How can I reuse or recycle corn cobs?

corncobsWe’ve had an email from Jayne:

What can I do with corn cobs? Seems such a waste to throw them in the bin after we’ve eaten the kernels. Compost?

Yes, they can be composted but since the core is usually pretty tough when the ears reach maturity (sweet corn cob as opposed to baby corn stage), they’ll probably take quite a while to rot down – chop them up to speed up the process but they’re still not going to be the fastest. (Some people get around this sort of problem by keeping two types of compost heap – one for things that will rot quickly, and one for things that will rot slowly. The first will provide regular compost for the garden, the second will produce it eventually too but the main purpose is to keep the first pile clutter-free – and keep other stuff out of landfill of course.)

Apparently they can be shredded and used as fibre in cattle fodder, burned into charcoal and on a large scale, can be used to make a industrial chemical compound.

Any suggestions for things more useful around the home?

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15 Responses to “How can I reuse or recycle corn cobs?”


  1. Bobbie says:

    I feed them to my chickens and they eat every bit of corn left on the cobs, then play football with the cob. lol! Eventually it rots down with the rest of the chicken litter into the best compost/fertilizer in the world.

  2. Audpicc says:

    You can cover them with peanut butter, honey and seeds and hang them outside as bird feeders.

  3. Tommy says:

    If you have a kitchen composter or bin, you can also store the cobs there until you are ready to take them to your main (slow process) bin.

    Great website, by the way. Keep up the good work.

    Tommy

  4. Nicole says:

    I hear they make good chew toys for dogs

  5. Eliza says:

    You can apparently use them as pot scrubbers. Also, dried, they make good firstarters.

  6. the greenth says:

    Let the wild life have the best of them, let them dry out and use them for one of the following:

    as a pot pourri ingredient, saw them into segments, stain them with food colour, scent them with essential oils
    as a fuel for smoking foods
    as an absorbent when ground up in a mincer and mixed with growing media
    as charcoal, easy to do but you’ll need a lot even for a home made solution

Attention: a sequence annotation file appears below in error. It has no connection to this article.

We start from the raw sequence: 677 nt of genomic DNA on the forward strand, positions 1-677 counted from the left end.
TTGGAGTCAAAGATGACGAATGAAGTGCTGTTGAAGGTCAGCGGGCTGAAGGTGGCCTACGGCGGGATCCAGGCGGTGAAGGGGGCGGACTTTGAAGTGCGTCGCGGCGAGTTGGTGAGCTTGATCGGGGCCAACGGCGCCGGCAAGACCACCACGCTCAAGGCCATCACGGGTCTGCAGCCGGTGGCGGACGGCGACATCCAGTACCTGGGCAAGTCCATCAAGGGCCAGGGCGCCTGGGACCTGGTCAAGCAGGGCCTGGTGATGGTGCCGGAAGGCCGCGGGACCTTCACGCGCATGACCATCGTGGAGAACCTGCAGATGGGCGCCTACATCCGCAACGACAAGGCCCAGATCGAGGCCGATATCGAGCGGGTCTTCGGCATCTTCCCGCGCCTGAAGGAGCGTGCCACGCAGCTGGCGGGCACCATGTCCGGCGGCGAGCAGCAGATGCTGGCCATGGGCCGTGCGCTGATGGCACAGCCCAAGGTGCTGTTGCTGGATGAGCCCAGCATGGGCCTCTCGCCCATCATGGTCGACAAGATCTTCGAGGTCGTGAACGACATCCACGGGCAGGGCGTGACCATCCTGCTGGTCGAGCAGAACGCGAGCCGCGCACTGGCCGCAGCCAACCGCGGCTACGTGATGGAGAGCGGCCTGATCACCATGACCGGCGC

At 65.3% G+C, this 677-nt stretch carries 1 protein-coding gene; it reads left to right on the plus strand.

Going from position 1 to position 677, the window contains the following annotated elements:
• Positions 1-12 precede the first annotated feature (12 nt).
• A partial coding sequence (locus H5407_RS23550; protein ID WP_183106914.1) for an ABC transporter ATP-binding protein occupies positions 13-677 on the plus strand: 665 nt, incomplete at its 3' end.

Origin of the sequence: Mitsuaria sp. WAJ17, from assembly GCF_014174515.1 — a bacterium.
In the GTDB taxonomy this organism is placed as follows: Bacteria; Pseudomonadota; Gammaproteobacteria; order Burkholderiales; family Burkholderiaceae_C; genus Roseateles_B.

7. joseph alagna says:

    The Karankawa Indians of Texas used to use them as toilet paper. Cool or what?

  8. Mike says:

    Get a couple of Guinea Pigs. They love them: there’ll be nothing left in a couple of hours!

  9. Shorty says:

    These all sound like great ideas. I think my mom used to tell me that when she was a kid she used to eat the hard inner heart of the cob and that it was very sweet.

  10. Sara says:

    I am going to use them to make a vegetable stock along with other vegetables to can or preserve. I am going to try a roasted vegetable stock. So I will roast everything in the oven and then start my stock on the stove. Thanks for the ideas above. I run a daycare out of my home. We will definatley be making bird feeders with the rest of them!

  11. Donna Crisel says:

    How can i recycle flippy discs. Hate to admit it but have tons.

  12. sue says:

    I use corn cobs to start campfires with when they are all dried out, I also feed newer ones to my farm critters.

  13. Carol Brown says:

    I’ve tried this, works well. To test, I turned the dirt out of a 20′ row for tomatoes, about 10″ deep and placed a single layer of corn cobs in 1/2 of the row. When the plain 1/2 was about 3′ high with blossoms, the cob 1/2 was just over 4′ with many tomatoes about marble size. The cobs act like a sponge holding water and red worms love them. Corn meal in the compost pile draws red worms.
    Have put corn cobs and/or meal on the ground near my garden, covered with cardboard or piece of old carpet (keep moist). Lift and pick worms off the ground for fishing bait.

  14. Kathy Allen says:

    Never ever give dogs corn cobs! They can swallow large chunks that will plug them up. My dog snuck one once and almost died from a blocked intestine 4 MONTHES AFTER HE SNUCK IT. It can bob around in their stomach a long time before heading to the intestines and it doesnt break down. 5000.00 surgery to save him. Don’t let a dog have corn cobs!!!



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